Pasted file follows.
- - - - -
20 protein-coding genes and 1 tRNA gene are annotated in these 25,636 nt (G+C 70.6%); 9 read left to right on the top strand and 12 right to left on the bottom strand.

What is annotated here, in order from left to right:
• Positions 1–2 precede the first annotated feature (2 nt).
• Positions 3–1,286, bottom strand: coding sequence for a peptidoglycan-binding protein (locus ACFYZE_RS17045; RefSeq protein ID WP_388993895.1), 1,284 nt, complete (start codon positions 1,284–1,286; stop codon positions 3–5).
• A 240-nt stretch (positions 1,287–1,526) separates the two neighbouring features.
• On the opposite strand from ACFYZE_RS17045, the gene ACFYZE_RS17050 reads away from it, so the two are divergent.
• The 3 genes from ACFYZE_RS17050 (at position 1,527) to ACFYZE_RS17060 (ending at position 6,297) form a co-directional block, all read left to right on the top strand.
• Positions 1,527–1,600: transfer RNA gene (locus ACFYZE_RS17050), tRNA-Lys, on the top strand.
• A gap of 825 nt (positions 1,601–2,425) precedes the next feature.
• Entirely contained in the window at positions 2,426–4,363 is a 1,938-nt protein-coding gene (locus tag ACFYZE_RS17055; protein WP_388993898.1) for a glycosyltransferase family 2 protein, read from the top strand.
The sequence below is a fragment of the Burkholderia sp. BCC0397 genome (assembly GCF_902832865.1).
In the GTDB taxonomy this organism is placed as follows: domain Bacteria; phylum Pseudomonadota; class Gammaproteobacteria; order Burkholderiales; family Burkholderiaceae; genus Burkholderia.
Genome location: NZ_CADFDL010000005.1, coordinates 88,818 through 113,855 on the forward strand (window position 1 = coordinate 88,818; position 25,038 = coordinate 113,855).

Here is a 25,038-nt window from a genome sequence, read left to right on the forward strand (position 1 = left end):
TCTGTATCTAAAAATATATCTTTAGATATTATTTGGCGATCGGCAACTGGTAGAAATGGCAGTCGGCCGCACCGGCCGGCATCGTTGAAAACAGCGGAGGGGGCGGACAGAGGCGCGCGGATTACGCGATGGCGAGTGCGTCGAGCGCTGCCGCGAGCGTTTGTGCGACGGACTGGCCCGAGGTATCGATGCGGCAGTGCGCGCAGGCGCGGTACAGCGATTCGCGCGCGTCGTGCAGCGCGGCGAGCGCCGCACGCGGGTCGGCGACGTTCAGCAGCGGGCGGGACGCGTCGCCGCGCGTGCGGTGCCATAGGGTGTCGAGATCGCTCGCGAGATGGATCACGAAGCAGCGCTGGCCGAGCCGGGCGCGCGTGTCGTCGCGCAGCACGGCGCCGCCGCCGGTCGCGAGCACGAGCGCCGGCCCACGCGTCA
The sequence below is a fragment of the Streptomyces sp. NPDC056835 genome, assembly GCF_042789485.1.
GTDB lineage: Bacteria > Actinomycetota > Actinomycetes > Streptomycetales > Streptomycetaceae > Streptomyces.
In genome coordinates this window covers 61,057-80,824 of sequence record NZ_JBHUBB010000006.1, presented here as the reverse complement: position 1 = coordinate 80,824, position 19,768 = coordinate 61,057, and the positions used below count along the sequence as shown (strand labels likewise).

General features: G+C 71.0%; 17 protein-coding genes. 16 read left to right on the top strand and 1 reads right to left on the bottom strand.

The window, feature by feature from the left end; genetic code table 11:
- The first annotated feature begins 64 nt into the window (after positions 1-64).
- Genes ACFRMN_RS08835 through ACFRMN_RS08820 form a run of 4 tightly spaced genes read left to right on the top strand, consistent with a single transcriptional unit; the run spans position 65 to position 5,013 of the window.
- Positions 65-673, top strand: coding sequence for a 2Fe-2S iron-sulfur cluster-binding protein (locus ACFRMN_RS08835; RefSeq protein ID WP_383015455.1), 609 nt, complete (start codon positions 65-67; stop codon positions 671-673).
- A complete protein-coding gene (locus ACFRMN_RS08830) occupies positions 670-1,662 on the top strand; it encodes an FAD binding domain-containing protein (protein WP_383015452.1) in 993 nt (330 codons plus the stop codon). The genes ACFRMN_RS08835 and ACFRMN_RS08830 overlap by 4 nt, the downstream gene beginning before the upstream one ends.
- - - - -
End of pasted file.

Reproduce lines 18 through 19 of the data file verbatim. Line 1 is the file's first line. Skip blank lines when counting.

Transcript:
In genome coordinates this window covers 61,057-80,824 of sequence record NZ_JBHUBB010000006.1, presented here as the reverse complement: position 1 = coordinate 80,824, position 19,768 = coordinate 61,057, and the positions used below count along the sequence as shown (strand labels likewise).

General features: G+C 71.0%; 17 protein-coding genes. 16 read left to right on the top strand and 1 reads right to left on the bottom strand.